Characteristics and coupling mechanism of GPS ionospheric scintillation responses to the tropical cyclones in Australia
- 35 Downloads
The ionospheric scintillation responses to tropical cyclones passing through the ocean near Australia, named as MARCUS in 2018, DEBBIE in 2017, MARCIA in 2015, and YASI in 2011, are investigated using GPS amplitude scintillation S4 index data collected from GPS stations of Ionospheric Scintillation Monitors installed in Darwin, Weipa, and Willis Island of Australia. Based on the data analysis in this study, some significant characteristics of GPS ionospheric scintillation responses to these tropical cyclones are identified as follows: (a) when the tropical cyclone centers are the closest to GPS stations of Ionospheric Scintillation Monitors with less than 500 km distance, more GPS ionospheric scintillations are observed and mostly concentrate above the tropical cyclone paths within 75°S–10.1°S geomagnetic latitude. (b) As a GPS satellite is passing through the tropical cyclone center, the S4 intensity of the GPS ionospheric scintillation is enhanced. (c) Frequency and intensity of GPS ionospheric scintillations are negatively correlated to the ellipsoid distances between GPS ionospheric scintillation observation stations of the Ionospheric Scintillation Monitors and the tropical cyclone centers. Regarding the coupling mechanism of GPS ionospheric scintillations and tropical cyclones, the electric field perturbations due to turbulent top movement from tropical cyclones might generate ionospheric irregularity and disturbance to produce bubbles. When GPS signals encounter these bubbles, GPS ionospheric scintillations occur.
KeywordsGPS ionospheric scintillation Tropical cyclone Australia Characteristic Coupling mechanism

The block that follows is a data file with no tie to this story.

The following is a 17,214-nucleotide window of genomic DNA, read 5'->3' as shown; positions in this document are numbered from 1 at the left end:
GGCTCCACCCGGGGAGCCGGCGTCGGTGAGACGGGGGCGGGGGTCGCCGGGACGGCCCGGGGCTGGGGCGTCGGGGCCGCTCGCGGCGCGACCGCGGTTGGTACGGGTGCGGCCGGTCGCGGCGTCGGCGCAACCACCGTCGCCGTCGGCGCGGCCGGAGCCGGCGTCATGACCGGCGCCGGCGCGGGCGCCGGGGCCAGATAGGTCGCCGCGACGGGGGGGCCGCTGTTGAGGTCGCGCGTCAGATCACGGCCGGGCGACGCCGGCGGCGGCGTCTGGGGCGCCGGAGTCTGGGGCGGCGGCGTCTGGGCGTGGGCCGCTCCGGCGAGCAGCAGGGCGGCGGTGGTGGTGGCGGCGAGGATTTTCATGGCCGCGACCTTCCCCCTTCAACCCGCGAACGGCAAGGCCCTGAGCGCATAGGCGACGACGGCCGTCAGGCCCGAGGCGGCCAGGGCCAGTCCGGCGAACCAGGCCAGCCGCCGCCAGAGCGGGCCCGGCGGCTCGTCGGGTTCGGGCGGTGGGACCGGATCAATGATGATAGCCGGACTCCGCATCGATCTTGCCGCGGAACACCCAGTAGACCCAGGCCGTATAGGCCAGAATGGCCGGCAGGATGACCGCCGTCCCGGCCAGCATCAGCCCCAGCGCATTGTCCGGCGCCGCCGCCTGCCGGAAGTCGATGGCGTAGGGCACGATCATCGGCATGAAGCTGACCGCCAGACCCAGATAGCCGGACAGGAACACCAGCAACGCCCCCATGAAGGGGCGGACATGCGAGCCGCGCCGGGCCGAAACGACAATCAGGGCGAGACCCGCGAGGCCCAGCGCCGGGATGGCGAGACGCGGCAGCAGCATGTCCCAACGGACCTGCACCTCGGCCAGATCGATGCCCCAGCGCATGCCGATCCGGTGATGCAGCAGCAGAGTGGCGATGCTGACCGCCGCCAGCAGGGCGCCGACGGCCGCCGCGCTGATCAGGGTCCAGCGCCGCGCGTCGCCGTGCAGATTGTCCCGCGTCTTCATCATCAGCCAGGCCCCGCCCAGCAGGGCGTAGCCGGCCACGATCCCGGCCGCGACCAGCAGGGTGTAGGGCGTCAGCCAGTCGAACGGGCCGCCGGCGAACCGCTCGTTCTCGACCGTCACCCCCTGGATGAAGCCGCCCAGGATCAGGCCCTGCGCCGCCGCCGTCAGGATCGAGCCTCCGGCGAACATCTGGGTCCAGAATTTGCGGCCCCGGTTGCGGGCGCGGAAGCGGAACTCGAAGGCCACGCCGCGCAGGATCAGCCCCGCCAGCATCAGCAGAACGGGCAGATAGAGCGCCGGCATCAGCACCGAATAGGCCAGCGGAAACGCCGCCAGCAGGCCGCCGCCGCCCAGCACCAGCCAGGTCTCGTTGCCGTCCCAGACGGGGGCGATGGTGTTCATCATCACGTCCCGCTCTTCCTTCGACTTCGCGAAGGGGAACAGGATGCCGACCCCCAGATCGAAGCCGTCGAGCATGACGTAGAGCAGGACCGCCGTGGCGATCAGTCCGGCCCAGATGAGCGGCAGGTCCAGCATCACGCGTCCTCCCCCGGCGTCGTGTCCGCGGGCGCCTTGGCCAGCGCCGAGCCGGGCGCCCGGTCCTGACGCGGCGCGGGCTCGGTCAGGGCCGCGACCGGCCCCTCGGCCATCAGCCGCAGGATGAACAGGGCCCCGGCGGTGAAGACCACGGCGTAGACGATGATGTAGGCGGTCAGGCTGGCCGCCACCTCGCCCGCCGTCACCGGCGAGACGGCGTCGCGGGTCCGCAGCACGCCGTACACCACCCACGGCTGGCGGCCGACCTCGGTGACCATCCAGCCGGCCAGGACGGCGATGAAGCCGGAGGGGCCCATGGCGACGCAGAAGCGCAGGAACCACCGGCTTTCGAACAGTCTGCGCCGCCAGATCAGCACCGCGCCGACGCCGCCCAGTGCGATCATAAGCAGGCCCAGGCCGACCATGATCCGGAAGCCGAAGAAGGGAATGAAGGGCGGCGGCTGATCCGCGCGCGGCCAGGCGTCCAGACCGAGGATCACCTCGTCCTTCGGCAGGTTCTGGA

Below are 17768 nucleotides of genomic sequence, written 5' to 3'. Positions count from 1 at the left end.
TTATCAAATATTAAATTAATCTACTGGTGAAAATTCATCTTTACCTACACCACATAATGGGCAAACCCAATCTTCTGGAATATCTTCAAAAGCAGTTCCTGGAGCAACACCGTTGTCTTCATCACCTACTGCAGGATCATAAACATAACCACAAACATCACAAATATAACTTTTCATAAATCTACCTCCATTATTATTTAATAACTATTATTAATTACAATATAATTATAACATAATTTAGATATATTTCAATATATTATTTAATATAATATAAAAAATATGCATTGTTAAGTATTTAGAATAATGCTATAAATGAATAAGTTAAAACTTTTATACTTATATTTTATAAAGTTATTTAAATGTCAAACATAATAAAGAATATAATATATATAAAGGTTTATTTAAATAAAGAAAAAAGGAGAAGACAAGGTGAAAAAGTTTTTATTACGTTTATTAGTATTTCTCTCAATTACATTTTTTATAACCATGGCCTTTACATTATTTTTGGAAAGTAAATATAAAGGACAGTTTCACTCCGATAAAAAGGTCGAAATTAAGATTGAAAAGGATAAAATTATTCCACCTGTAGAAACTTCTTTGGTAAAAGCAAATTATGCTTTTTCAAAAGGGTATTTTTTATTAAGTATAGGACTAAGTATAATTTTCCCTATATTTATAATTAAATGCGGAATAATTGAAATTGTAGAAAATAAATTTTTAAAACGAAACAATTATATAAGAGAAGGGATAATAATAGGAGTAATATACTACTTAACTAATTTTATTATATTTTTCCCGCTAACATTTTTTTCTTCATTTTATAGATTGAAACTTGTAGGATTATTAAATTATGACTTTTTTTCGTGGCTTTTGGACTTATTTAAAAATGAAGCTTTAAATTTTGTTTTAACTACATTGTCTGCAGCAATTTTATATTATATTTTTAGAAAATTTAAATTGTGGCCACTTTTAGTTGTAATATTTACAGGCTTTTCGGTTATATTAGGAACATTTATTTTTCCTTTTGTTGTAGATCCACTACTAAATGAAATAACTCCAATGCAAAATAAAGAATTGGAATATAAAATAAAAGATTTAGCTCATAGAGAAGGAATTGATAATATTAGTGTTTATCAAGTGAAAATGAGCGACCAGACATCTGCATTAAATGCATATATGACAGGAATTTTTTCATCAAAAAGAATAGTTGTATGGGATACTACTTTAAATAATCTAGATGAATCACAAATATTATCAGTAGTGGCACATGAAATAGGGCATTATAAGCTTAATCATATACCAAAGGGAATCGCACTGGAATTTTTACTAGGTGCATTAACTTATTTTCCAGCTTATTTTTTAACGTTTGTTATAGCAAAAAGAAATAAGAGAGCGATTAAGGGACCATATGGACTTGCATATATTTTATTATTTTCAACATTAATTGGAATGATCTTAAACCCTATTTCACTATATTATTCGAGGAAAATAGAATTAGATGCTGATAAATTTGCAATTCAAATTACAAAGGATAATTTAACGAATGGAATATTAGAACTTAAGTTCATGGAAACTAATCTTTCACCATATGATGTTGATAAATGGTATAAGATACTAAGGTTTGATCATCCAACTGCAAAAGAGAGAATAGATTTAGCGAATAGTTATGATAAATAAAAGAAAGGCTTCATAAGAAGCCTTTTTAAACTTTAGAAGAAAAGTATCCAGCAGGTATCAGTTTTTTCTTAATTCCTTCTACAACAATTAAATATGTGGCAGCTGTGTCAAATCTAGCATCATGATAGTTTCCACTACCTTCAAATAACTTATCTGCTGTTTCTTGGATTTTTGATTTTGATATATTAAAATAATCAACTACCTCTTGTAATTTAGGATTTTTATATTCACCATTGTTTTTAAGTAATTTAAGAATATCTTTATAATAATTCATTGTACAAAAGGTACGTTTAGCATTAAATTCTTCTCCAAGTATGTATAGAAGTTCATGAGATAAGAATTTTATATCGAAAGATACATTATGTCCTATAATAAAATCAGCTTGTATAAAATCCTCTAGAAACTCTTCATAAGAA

This study is supported by the National Natural Science Foundation of China (Grant No. 41674036), Key Research & Development Program of Jiangsu (Grant No. BE2016020), QingLan Project of Jiangsua, Overseas Training Program for Excellent Young and Middle-aged Teachers and Principals in Universities of Jiangsu, Natural Science Foundation of Fujian (Grant No. 2015J01176), and Program for Excellent Talents in University of Anhui (Grant No. gxyq2017008). We acknowledge the Bureau of Meteorology of the Australian Government for providing us with the tropical cyclone, GPS ionospheric scintillation, and ionosonde data sets. Finally, we are grateful to the US National Oceanic and Atmospheric Administration and Geomagnetic Data Center for the F10.7, Kp and Dst data support.
- IPS Radio and Space Services (2005) The Australian Ionosphere, Input for the Australian SKA Proposal, 1st version, AustraliaGoogle Scholar
- Leick A, Rapoport L, Tatarnikov D (2015) GPS satellite surveying, Fourth edn. Wiley, HobokenGoogle Scholar
- Liu Y, Wang J, Xiao Z, Suo Y (2006) A possible mechanism of typhoon effects on the ionospheric F2 layer. Chin J Space Sci 26(2):92–97 (In Chinese)Google Scholar
- Muella M, de Paula E, Kantor I, Batista I, Sobral J, Abdu M, Kintner P, Groves K, Smorigo P (2008) GPS L-band scintillations and ionospheric irregularity zonal drifts inferred at equatorial and low-latitude regions. J Atmos Sol Terr Phys 70(10):1261–1272. https://doi.org/10.1016/j.jastp.2008.03.013 CrossRefGoogle Scholar
- SBAS Ionospheric Working Group (2010) Effect of Ionospheric Scintillations on GNSS—A White PaperGoogle Scholar
- Shen C (1982) The correlations between the typhoon and the f 0F2 of ionosphere. Chin J Space Sci 2(4):335–340 (In Chinese)Google Scholar